This is the container age. The growing use of services like Docker is transforming the way that software is being handled within enterprises. However, this rise in container utilization does throw present problems for enterprise CIOs when it comes to rolling out applications in production.
One of the biggest issues is scaling applications to meet business demands. While, in theory, containers are able to handle enterprise applications, in practice, they are often hampered by day-to-day disruptions: network failures, server breakdowns or even scheduled maintenance, consequently, organizations have tended to play safe and use containers for stateless web applications, rather than try to overcome these storage issues, indeed some analysts have warned companies to be wary of using stateful application.
This is a problem that data analytics specialist, MapR has been struggling with. For companies to enable truly powerful analytics, this separation between storage and computing needs to be bridged, enabling containers to be deployed.
Dale Kim, senior director, product marketing at data analysis platform company MapR Technologies, said that companies have been looking at ways to introduce containers within enterprise infrastructure without running into scalability issues. “There are two approaches. First is to use existing storage and add containers. If there’s a small amount of data, this approach is OK but if you have large volumes then you’re going to run into difficulties. The second approach is to add an orchestration layer on top of the storage, which doesn’t address the complexity.”
MapR claimed to have cracked this issue by enabling instant access of data from any resource within the infrastructure. According to Jack Norris, MapR’s senior vice president, the system would enable a single, converged system for data analytics. He said that it would mean that companies would no longer need to have clusters talking to SANs and then moving the data to another system to handle the analytics.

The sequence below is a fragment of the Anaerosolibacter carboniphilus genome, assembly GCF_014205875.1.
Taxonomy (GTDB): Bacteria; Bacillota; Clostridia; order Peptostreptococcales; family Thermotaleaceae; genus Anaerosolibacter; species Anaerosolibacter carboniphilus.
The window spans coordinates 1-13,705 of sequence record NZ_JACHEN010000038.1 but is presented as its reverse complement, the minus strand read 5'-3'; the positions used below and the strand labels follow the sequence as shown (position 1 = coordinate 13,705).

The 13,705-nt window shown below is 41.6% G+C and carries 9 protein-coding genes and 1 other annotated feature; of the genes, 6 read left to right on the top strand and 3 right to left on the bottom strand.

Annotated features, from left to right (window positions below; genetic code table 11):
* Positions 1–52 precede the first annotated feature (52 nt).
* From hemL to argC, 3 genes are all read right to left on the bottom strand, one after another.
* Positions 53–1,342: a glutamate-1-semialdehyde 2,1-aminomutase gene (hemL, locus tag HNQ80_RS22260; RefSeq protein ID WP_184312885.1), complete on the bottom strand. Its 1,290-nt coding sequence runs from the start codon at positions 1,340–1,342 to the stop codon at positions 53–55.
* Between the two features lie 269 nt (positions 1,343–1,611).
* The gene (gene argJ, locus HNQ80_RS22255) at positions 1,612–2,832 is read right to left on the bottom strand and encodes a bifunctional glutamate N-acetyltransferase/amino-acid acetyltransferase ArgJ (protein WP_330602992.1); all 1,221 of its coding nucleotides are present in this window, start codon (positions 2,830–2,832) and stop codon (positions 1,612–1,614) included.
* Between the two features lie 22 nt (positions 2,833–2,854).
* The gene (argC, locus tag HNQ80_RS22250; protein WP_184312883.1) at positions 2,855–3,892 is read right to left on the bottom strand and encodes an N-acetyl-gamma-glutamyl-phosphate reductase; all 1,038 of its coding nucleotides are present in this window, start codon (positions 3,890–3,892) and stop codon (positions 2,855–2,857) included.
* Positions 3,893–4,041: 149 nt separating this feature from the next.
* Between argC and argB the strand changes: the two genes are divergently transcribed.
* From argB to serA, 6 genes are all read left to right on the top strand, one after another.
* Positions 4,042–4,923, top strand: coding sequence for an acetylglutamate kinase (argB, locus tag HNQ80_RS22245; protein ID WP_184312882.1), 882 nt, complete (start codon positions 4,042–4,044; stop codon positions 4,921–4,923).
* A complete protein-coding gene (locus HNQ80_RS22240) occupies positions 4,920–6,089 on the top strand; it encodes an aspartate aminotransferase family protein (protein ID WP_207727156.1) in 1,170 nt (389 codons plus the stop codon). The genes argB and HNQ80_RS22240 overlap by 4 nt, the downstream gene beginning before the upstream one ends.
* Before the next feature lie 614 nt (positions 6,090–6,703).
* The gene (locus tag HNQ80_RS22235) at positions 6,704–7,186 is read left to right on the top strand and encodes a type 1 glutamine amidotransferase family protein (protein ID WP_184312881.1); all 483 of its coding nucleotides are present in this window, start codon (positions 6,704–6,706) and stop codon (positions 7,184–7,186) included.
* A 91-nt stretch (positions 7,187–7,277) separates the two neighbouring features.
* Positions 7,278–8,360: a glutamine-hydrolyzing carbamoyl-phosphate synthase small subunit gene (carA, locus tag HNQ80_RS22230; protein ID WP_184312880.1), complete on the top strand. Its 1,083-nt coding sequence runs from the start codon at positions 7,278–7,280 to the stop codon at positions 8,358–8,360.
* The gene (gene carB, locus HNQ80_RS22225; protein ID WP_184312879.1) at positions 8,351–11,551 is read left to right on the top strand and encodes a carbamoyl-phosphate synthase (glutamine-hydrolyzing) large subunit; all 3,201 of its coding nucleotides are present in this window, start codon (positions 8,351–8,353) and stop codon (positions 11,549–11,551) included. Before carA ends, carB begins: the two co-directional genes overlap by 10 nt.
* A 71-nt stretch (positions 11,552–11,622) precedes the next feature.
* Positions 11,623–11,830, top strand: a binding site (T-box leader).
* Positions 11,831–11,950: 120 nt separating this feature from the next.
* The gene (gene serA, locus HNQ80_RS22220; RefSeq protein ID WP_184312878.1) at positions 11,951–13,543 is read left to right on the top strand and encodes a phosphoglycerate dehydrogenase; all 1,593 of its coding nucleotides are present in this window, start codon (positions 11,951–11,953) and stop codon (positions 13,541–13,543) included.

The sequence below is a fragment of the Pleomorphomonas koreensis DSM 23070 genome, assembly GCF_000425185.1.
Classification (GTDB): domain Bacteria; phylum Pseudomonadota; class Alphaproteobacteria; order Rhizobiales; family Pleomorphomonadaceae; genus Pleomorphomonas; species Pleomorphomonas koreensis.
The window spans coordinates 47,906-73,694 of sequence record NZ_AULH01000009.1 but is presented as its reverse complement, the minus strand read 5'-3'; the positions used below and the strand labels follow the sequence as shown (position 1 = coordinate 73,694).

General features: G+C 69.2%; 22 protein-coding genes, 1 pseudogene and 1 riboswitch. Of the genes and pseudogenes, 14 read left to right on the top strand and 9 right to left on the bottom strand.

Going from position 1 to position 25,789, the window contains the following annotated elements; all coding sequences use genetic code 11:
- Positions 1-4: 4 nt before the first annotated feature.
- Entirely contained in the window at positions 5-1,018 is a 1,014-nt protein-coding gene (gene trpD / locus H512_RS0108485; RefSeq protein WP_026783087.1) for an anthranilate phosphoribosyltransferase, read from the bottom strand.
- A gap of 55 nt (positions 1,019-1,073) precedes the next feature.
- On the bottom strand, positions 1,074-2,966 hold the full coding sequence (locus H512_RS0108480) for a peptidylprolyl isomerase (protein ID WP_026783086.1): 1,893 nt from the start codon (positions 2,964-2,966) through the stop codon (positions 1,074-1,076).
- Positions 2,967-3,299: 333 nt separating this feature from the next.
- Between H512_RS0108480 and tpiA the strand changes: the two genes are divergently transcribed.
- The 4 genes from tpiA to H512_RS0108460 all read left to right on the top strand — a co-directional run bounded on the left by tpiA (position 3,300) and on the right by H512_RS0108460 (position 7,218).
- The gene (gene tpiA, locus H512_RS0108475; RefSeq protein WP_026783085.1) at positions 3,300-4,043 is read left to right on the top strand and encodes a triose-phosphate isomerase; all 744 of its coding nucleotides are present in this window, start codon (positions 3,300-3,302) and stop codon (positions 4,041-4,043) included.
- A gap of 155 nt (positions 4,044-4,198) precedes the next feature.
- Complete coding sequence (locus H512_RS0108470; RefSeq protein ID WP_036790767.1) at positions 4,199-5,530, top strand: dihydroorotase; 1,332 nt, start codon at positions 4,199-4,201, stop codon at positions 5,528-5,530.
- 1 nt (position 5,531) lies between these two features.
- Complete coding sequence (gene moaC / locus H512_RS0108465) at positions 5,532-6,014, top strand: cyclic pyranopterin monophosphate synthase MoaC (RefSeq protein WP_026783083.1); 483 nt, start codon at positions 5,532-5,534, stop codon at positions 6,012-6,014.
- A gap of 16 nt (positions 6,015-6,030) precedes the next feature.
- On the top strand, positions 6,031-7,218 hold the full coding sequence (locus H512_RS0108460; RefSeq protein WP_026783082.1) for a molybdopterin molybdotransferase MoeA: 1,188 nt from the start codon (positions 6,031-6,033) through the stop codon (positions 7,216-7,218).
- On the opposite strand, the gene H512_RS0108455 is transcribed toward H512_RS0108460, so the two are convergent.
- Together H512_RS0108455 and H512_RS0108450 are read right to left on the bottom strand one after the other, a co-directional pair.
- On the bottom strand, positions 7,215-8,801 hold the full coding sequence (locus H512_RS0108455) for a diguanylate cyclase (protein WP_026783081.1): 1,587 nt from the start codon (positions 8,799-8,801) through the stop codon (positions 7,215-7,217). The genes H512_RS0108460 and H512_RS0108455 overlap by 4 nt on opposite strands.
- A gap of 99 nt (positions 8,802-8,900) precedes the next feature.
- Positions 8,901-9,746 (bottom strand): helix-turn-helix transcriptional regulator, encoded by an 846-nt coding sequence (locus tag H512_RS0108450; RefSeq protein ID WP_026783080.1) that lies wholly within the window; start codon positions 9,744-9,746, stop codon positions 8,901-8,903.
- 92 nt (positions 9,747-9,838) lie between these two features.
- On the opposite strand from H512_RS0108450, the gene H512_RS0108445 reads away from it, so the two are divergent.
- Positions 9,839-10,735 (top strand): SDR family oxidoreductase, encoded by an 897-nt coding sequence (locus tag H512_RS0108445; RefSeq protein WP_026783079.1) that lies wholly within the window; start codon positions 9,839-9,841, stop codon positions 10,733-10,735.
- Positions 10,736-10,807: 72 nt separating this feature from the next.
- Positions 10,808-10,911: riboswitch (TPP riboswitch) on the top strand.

The new MapR Converged Data Platform for Docker enables fast access of any data from any underlying infrastructure resource.
“With the introduction of MapR Persistent Application Client Containers (PACCs), containerized applications can easily leverage all the MapR platform services (MapR-FS, MapR-DB, MapR Streams) as a persistent data store,” the company’s website asserts.
This container-optimized environment includes a range of features to help companies deploy Docker more easily: these include a pre-built Docker container and secure authentication at the container level.
One of Map R’s customers who is looking forward to the new platform is data analytics company, Quantium, which has 500 analysts running Docker for their customers’ time-critical applications. According to Gerard Paulke, an enterprise architect for Quantium, the use of the MapR data platform will maintain a service for the customers. “At the moment, if we lose a container then we’d have to replicate our Docker volumes and start up nodes again.”
He said that the new offering will help the company to ‘Dockerize’ components enabling to spin up clusters more quickly. It will also help Quantium improve its services to its customers by providing a greater range of options. “We have a lot of external clients who want to use our infrastructure, the new platform will enable us to offer them a space with a fully containerized file system or, if they want, to spin up containers in the cloud.
Norris said the introduction of the platform could transform organizations. “The conversations will be completely different: there will no longer be a discussion on whether something is a cloud or an on-premise app. The conversations will no longer be about where an application sits but will be around issues like cost, latency and regulation.”
He added that it will also help companies plan better. “They’d be able to start off with a few containers and expand with the data. It’s what people have been waiting for.”
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